In the stories the main character is supposed to be from very rural Queensland and spends a lot of his time in such areas. Thus the MC should know how to handle the, but the author may not, based on what I can find out about him.

red61544

Some desperate prosecutor who is facing a reelection campaign may grab at one of these supposedly "true" stories and prosecute the author for abuse of a minor. We have a lot of stories which claim to be true that deal with sex between an adult and a minor.

Jim S

The only True Story tag that I've ever seen that was credible was when Daghda Jim's daughter hacked into his account to notify readership of his death. Not saying there isn't another one out there but, like garymrssn, I equate true with verifiably factual.

Replies:   Crumbly Writer
Crumbly Writer

@Jim S

The only True Story tag that I've ever seen that was credible was when Daghda Jim's daughter hacked into his account to notify readership of his death. Not saying there isn't another one out there but, like garymrssn, I equate true with verifiably factual.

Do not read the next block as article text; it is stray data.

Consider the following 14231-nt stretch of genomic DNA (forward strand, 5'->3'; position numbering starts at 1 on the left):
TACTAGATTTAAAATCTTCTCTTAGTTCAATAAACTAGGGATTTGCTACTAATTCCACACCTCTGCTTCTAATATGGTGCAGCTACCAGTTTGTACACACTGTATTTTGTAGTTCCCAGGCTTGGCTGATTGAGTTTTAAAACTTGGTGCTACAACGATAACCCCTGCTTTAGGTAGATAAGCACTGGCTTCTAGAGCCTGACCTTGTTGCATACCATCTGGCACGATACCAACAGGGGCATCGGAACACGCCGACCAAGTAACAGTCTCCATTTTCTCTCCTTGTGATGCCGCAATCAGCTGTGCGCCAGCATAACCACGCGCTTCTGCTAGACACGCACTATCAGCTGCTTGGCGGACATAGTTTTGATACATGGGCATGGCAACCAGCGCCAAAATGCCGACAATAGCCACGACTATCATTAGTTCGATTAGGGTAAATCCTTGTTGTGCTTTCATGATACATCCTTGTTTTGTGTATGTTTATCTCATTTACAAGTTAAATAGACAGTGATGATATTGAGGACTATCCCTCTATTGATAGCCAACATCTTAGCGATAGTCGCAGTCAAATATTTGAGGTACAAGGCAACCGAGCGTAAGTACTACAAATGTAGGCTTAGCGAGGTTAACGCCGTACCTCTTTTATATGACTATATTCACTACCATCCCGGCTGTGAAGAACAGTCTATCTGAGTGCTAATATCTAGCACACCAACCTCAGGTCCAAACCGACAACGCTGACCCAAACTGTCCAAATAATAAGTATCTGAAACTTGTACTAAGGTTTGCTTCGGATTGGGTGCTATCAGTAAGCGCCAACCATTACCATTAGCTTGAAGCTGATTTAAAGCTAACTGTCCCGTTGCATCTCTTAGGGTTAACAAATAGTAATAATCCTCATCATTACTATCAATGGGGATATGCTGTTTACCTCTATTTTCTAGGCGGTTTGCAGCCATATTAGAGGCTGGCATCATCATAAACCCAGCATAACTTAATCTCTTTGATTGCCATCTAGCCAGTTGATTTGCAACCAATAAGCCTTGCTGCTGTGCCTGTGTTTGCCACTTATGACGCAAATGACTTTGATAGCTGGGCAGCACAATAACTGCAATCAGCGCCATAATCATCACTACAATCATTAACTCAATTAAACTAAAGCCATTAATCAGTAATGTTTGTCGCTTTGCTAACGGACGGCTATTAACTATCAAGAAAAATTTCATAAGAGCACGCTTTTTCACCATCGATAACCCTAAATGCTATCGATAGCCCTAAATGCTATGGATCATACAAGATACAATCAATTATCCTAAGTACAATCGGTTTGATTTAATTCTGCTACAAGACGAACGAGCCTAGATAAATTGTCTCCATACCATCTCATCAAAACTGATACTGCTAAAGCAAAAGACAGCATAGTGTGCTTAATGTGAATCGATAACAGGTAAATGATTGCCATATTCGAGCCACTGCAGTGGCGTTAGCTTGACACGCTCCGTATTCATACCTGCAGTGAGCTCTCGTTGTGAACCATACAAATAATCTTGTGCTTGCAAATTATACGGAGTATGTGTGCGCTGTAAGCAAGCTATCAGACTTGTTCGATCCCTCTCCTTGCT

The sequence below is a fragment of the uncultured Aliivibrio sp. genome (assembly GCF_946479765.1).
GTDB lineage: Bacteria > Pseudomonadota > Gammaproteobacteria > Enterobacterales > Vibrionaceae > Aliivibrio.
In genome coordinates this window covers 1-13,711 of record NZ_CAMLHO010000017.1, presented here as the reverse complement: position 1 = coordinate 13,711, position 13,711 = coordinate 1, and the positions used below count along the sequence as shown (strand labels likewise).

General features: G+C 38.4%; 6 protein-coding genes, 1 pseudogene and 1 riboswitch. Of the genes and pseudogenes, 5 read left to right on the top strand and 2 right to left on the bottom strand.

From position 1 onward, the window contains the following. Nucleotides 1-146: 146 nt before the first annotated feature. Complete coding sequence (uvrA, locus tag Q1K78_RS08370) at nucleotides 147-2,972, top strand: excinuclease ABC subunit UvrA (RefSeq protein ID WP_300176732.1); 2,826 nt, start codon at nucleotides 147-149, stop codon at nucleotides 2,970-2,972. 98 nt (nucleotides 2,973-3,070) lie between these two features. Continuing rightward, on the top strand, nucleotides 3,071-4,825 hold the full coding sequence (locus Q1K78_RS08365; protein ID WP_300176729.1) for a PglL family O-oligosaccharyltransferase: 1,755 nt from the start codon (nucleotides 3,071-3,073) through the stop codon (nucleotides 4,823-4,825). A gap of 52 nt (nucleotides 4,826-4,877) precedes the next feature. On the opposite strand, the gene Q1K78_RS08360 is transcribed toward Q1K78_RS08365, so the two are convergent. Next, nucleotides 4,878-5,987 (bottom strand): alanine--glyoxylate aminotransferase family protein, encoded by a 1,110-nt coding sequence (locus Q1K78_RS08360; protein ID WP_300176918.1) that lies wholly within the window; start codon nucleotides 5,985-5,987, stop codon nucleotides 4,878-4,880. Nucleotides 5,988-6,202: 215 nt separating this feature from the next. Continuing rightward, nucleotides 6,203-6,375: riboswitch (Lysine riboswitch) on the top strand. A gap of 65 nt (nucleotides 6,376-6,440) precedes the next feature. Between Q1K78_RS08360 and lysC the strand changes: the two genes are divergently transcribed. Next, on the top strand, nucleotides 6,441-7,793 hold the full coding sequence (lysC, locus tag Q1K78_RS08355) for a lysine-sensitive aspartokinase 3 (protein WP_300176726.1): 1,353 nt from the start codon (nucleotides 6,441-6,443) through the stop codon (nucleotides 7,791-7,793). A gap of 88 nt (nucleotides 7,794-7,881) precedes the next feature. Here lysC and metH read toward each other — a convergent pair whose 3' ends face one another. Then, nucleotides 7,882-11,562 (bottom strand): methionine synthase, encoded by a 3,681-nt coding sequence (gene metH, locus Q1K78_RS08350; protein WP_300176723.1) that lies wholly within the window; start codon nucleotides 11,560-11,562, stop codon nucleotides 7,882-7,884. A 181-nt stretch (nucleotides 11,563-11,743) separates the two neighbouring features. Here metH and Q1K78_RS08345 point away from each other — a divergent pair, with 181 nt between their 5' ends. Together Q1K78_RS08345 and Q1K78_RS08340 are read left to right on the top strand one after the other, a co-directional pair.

Does that mean you flatly reject the many history books with dialogue (what's become known as 'dramatic history')?

Replies:   Jim S
Joe Long

@Crumbly Writer

I think it's generally understood that ALL fiction is based, to a large degree, on either an author's personal experiences, or those he's familiar with. However, those are often interwoven in ways which make the story seem true, while nothing can be specifically tied to any single person (i.e. characters are more often composites of many different people).


Almost everything in the first third of my book actually happened at one time or another, but as you say, I've rearranged events and merged some characters.

As I got further in and more experienced in the writing events faded away to almost all fictional, occasionally inspired by a true anecdote.

Jim S

@Crumbly Writer

Does that mean you flatly reject the many history books with dialogue (what's become known as 'dramatic history')?


i was referring to stories at SOL. I'm not aware of any of that category appearing here. If so, I'd eat 'em up. I love history. Assuming, of course, that they're readable.